Government lawyers this week argued in front of the Supreme Court that the government needed 6 more months to properly draft a new law concerning doctor-assisted suicide. The court had suspended its decision for one year to allow the government to respond. With the federal election, and the Liberal victory, the government has indicated it will build off the work done by the previous government, but insist they need more time to get it right.
The joint parliamentary committee that’s examining the divisive issue has scheduled its first meeting for next Monday.
The panel will be made of 11 MPs (6 Liberals, 3 Conservatives and 2 New Democrats) and 5 Senators (3 Conservative and 2 Independent Liberals). Here is a list of the people who will sit on the committee:
Sen. James Cowan (Liberal)
Sen. Serge Joyal (Liberal)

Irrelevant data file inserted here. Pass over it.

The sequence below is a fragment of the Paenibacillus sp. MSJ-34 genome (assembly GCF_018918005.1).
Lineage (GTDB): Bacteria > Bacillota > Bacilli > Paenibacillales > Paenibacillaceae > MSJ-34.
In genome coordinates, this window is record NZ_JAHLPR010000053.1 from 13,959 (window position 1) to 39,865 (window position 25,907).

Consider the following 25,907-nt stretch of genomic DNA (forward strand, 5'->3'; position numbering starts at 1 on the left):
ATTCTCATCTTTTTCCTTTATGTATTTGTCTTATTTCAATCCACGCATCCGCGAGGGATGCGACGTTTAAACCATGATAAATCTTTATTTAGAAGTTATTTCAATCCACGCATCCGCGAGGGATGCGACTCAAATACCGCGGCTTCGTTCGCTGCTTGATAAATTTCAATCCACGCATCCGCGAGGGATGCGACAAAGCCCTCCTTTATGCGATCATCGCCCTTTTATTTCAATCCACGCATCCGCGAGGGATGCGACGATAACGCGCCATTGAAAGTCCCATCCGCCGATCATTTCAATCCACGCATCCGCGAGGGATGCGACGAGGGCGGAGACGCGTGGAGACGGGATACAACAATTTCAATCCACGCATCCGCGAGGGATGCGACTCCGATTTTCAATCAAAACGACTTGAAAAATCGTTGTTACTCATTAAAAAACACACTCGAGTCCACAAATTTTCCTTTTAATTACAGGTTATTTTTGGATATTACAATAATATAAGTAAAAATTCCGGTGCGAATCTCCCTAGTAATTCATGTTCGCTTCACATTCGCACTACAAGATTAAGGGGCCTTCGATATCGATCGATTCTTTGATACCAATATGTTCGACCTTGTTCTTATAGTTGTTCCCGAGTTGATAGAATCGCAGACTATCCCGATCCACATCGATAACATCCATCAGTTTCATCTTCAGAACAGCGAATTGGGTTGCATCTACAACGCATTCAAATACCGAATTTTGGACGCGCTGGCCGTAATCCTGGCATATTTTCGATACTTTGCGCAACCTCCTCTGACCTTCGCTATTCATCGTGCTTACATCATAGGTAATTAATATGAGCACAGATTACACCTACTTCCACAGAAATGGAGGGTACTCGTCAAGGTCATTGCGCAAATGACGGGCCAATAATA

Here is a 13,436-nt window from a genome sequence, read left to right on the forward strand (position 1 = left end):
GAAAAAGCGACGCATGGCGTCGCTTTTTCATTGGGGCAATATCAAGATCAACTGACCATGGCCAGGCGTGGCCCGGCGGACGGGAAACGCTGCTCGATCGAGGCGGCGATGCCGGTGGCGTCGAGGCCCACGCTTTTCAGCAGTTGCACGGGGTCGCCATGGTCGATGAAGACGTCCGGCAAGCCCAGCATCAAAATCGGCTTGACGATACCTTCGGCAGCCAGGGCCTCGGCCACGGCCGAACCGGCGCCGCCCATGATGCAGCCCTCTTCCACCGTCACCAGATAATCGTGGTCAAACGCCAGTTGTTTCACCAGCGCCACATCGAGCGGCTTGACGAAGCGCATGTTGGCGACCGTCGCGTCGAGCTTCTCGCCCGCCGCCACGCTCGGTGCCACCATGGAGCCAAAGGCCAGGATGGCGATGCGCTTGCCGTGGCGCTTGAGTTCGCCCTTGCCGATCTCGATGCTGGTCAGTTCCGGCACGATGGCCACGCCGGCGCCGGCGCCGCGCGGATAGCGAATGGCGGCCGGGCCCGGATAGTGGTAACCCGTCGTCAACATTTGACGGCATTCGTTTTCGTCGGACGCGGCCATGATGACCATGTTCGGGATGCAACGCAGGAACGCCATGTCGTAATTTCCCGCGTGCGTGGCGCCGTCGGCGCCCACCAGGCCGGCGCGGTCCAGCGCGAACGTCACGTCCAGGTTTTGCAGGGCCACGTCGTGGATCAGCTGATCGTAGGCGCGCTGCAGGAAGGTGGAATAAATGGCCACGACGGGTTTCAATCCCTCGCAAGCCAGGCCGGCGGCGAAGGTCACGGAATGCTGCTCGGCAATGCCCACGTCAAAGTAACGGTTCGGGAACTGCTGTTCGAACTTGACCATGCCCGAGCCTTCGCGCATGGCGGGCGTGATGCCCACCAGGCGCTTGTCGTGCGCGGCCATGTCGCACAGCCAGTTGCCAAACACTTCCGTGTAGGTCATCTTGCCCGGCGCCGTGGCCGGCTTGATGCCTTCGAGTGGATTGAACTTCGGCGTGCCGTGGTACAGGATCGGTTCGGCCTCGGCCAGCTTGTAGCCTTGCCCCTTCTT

Sen. Nancy Ruth (Conservative)
Sen. Kelvin Ogilvie (Conservative)
Sen. Judith Seidman (Conservative)
John Aldag, (Liberal – Cloverdale-Langley City)
Rene Arseneault (Liberal – Madawaska-Restigouche)
Steven Blaney (Conservative – Bellechasse-Les Etchemins-Levis)
Michael Cooper (Conservative – St. Albert-Edmonton)
Julie Dabrusin (Liberal – Toronto-Danforth)
Denis Lemieux (Liberal – Chicoutimi-Le Fjord)
Robert Oliphant (Liberal – Don Valley West)
Murray Rankin (NDP – Victoria)
Brigitte Sansoucy (NDP – Saint-Hyacinthe-Bagot)
Brenda Shanahan (Liberal – Chateauguay-Lacolle)
Mark Warawa (Conservative – Langley-Aldergrove)
As of right now, the Criminal Code provisions prohibiting doctor-assisted death will cease to exist next month after they were deemed unconstitutional by the court last winter. The court recognized the right of consenting adults enduring intolerable physical or mental suffering to end their lives with a physician’s help.